Anyway, shifting gears a little bit:

I've noticed recently, that I've been coasting; that I've been relying on the arm of my flesh sometimes and confidence in what I know the Word says, instead of my confidence IN the Word Himself. In some ways I've been resting on my laurels, which is a dangerous place to find oneself, and in reaction to this I've been spending lots of time alone in my room upstairs (which probably has made Stephen and Francine wonder what I'm up to!) just getting into the Word of God and spending time alone with Him. I have officially decided I don't like being busy doing ministry at the expense of alone time with God. Anything a real minister does for the Lord flows out of intimacy with Him. I desire to have something to flow out of me from Him.

Last week I had a turn to lead the Bible study again. And I was asked to do it on a topic that is very dear to my heart and I could easily handle it in a Bible study setting without preparing notes for it. But I wanted to spend my whole afternoon seeking God's face and praying in tongues and just be locked in my room alone with no distraction. I didn't want to rest on the arm of my flesh. And I honestly couldn't sit down right away and turn on my laptop in preparation for the handout I provided. Alone time with God was more important. I had gotten too busy doing "missionary things" and making sure I had newsletter-worthy stories to write about--but my personal time alone with God had been slack for days--maybe a week. So I prioritized spending time alone with God, just reading the Bible where I'm at in my Old Testament readings.

Anyone who was present at that Bible study knows a lot of the people liked it and God was totally present--but it was Him being there despite me. I got alone with him and THEN prepared for it for Him-not for the other people who would be present expecting a great teaching from me. In fact, I probably whipped together the handout and my notes in a mere 20 minutes before it was time to lead the study! But I would rather that it was that way than making my own plans for the evening, devoid of God's will and plans and not seeking Him and seeing what He wants done, and sat around all afternoon preparing a Bible study but without intimate time with him. Anyone out there who wants to pretend preparing a Bible study is worship or devotion time--don't kid yourself. There's a sermon in that--how much ministry is going on in the Church that men just decided to do, and God was never asked what He thought?

I don't want to be like Samson, and be able to do great exploits for the Lord, when my lifestyle and heart are not right with Him.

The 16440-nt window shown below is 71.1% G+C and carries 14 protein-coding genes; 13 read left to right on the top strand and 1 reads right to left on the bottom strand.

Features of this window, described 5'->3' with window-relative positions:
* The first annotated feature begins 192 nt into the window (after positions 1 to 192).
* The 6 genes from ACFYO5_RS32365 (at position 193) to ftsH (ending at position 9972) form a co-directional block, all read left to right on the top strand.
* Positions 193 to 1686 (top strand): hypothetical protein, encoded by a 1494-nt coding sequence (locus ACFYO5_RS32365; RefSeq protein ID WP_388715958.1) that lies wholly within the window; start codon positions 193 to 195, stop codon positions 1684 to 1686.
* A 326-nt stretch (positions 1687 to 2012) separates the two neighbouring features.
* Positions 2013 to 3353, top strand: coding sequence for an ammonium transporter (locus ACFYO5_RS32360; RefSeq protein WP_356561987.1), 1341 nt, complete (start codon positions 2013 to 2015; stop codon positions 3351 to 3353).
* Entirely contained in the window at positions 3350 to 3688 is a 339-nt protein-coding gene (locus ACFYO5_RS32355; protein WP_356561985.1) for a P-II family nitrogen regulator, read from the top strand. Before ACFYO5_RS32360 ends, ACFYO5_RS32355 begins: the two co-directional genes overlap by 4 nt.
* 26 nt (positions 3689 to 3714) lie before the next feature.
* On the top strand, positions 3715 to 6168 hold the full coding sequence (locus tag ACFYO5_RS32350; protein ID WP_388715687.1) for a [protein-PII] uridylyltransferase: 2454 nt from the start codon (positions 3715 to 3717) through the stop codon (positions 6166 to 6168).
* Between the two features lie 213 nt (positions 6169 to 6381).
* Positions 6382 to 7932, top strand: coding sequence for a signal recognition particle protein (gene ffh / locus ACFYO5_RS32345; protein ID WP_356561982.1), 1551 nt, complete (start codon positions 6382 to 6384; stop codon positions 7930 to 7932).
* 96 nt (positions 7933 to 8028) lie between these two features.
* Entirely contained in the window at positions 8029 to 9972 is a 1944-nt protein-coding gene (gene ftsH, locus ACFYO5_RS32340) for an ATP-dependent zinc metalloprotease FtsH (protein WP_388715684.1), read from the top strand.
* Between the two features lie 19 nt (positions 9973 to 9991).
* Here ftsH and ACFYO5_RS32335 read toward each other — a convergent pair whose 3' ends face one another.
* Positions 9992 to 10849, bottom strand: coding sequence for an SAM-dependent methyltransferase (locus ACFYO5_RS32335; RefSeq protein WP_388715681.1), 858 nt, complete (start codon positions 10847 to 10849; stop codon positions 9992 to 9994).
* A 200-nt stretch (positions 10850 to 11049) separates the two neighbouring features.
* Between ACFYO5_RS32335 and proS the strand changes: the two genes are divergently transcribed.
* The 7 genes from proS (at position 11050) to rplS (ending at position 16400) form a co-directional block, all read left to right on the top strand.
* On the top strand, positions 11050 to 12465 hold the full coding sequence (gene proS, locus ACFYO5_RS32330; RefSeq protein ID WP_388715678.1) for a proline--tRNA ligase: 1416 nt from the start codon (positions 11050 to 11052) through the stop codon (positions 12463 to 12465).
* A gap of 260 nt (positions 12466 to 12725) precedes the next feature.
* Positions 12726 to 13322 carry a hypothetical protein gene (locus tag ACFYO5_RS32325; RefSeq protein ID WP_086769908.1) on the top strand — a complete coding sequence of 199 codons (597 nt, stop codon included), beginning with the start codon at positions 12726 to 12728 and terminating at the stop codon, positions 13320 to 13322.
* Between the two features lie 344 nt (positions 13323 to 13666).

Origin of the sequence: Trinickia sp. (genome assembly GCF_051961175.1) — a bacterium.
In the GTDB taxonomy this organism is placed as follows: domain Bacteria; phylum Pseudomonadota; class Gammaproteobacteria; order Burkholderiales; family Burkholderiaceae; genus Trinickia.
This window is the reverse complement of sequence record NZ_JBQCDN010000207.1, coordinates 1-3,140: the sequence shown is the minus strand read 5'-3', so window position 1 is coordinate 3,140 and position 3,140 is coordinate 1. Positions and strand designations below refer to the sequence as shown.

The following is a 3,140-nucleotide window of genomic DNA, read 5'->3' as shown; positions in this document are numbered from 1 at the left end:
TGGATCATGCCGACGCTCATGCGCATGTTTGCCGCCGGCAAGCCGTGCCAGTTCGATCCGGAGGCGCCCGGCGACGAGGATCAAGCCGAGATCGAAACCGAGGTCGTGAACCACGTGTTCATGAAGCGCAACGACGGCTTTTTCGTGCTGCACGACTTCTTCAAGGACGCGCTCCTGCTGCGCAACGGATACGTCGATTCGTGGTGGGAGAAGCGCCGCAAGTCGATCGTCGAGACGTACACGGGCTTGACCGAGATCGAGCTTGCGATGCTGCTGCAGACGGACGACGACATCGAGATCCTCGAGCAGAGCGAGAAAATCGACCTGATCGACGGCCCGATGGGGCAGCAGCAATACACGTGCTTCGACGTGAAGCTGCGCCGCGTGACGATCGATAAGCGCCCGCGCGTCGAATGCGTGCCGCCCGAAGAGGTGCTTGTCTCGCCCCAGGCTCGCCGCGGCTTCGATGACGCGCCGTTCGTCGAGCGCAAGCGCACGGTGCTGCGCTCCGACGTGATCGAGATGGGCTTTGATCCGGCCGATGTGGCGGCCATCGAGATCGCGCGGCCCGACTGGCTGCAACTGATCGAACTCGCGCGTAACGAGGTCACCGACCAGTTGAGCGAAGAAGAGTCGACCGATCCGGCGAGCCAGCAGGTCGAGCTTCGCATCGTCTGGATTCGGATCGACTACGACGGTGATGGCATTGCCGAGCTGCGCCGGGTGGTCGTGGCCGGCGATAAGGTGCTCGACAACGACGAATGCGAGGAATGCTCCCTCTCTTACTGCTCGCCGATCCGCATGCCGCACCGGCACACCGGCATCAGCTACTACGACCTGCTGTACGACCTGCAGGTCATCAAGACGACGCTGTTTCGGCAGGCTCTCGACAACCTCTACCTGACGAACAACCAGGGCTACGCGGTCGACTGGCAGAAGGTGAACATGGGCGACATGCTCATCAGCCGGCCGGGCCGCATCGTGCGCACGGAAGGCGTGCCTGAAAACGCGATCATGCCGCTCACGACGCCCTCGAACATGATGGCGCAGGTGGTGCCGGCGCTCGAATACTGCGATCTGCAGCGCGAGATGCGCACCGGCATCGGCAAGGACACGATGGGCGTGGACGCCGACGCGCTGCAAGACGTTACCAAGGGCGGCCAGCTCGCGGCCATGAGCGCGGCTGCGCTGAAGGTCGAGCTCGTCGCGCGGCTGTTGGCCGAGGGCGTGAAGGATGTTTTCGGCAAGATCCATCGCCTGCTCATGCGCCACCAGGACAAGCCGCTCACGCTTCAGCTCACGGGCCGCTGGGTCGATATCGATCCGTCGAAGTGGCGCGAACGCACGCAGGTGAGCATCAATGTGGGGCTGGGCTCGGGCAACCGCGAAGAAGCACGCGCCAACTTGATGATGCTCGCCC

I'm reminded of the life of Moses also, and how he split the rock open the second time and the water gushed out, but the Lord was still not pleased with him for it. It is interesting, that the Lord did NOT command Moses that second time, unlike in Exodus 17:5-6 but water still came forth from the rock. Much can be said about the authority of the believer, and the ability to misuse that authority--but the Lord swore to Moses that he would not enter the Promised Land. I know it will sound blasphemous to some, but this incident with Moses and even to some degree Samson demonstrate that the anointing, or just plain power, is more mechanical than it is relational. Moses struck the rock, and still water came out. Did God do it even though Moses was in rebellion? Or did God give Moses (a man) power and he abused it and still produced results?

I know that will mess with a lot of peoples theology.

It is significant that these individuals that Jesus tells he didn't know, were actually doing the miraculous deeds in His name--prophesying, casting out demons and healing the sick all in His name!--and still cast out of His presence in the end! Sobering stuff if you want to believe you can remain in your sin and operate in the anointing. You can technically--for now. But what will the Lord say to you on that day? "Well done my faithful servant" or "flee from me I don't know you"? I'm preaching to myself, not just anyone that reads this. Let's not be like Samson who didn't know when the Lord left him, or Moses who wound up not even entering the promised land, or furthermore let us not be like any to whom Jesus will say "yes, you did do these things for me, but I don't know you."

I hope readers will give this stuff some serious thought and make necessary heart changes in your life before the Lord.

Steve has been a missionary to Europe for over 2 years, and currently lives in Canada while preparing to move to Peru in early 2009.